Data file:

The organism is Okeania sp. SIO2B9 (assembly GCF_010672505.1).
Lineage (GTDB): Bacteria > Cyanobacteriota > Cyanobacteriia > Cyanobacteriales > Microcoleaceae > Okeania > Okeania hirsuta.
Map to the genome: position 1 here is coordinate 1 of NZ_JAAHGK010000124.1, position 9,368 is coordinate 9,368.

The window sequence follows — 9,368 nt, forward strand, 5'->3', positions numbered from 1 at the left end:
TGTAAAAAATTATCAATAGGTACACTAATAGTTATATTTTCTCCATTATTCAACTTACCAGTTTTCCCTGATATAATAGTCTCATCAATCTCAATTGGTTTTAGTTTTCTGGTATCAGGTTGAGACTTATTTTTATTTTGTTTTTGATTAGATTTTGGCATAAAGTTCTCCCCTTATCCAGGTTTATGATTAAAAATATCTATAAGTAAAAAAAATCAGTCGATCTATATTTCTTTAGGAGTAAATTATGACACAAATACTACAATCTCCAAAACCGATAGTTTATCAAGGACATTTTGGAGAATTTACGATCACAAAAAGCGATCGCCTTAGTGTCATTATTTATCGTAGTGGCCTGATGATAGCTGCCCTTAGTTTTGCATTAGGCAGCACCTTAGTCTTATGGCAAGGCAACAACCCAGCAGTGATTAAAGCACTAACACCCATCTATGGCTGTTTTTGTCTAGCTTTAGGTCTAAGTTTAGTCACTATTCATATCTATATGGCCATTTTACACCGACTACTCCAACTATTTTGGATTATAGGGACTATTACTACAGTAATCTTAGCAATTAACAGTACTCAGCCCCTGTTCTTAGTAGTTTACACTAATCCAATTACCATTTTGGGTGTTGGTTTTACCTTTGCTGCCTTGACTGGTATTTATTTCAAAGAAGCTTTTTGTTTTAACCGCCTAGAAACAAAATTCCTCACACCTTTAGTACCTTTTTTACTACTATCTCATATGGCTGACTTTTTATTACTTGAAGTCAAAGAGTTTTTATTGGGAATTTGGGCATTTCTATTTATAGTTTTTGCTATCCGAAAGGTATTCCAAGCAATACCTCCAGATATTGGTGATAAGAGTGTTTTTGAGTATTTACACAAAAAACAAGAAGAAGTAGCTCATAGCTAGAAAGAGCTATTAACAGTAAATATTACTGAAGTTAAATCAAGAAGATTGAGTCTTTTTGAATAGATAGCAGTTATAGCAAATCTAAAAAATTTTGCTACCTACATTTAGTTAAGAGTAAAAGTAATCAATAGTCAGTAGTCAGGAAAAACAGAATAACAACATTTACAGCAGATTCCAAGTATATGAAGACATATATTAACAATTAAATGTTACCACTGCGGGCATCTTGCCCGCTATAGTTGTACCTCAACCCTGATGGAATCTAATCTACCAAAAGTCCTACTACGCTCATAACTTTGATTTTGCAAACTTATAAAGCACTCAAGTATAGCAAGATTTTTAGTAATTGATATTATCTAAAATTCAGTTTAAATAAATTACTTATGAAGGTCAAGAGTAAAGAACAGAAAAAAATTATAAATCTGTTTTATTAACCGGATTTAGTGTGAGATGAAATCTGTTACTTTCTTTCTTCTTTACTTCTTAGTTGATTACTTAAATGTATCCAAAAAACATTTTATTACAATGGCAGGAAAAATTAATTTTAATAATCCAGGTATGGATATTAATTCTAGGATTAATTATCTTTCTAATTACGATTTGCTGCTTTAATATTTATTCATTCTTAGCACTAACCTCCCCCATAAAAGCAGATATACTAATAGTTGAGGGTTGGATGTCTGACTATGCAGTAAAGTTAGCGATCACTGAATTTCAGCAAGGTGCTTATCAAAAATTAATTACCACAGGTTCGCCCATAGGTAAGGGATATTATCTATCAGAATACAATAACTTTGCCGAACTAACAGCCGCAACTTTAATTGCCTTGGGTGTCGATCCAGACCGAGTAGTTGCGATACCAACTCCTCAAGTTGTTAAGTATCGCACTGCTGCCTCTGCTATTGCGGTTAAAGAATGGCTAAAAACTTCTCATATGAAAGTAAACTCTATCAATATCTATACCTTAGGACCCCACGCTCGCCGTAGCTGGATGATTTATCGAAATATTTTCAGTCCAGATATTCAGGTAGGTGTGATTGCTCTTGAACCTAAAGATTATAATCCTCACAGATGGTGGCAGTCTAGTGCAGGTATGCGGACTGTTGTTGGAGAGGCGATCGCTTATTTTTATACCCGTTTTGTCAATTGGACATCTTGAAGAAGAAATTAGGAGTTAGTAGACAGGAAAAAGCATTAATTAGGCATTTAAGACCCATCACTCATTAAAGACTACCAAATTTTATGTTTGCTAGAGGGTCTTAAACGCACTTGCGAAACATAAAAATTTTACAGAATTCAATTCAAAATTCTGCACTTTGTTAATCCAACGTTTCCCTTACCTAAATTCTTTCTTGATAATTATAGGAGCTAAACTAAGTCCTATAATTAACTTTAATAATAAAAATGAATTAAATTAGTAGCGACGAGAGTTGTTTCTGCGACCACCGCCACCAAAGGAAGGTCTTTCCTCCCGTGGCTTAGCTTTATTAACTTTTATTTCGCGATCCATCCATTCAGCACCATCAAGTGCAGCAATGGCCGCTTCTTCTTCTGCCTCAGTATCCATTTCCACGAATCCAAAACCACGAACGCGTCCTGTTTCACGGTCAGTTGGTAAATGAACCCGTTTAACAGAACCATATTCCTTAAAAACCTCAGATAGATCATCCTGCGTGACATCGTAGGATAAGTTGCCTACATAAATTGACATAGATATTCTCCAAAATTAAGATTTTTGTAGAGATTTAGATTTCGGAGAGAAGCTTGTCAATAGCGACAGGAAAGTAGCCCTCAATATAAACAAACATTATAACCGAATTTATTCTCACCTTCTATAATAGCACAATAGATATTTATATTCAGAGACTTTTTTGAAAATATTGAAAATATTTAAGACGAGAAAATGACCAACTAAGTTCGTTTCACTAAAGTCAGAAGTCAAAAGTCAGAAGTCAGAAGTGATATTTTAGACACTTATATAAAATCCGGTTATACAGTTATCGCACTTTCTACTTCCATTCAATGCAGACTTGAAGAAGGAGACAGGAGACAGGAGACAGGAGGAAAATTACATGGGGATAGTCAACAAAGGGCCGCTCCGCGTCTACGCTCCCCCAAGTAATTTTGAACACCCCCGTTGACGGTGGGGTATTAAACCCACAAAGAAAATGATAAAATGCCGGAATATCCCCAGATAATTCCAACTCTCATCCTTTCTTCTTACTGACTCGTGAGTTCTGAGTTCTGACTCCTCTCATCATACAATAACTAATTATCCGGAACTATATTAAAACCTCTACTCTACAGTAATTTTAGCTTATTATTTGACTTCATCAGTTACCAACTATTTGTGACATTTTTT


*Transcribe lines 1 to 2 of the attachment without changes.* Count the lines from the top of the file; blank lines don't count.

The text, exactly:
The organism is Okeania sp. SIO2B9 (assembly GCF_010672505.1).
Lineage (GTDB): Bacteria > Cyanobacteriota > Cyanobacteriia > Cyanobacteriales > Microcoleaceae > Okeania > Okeania hirsuta.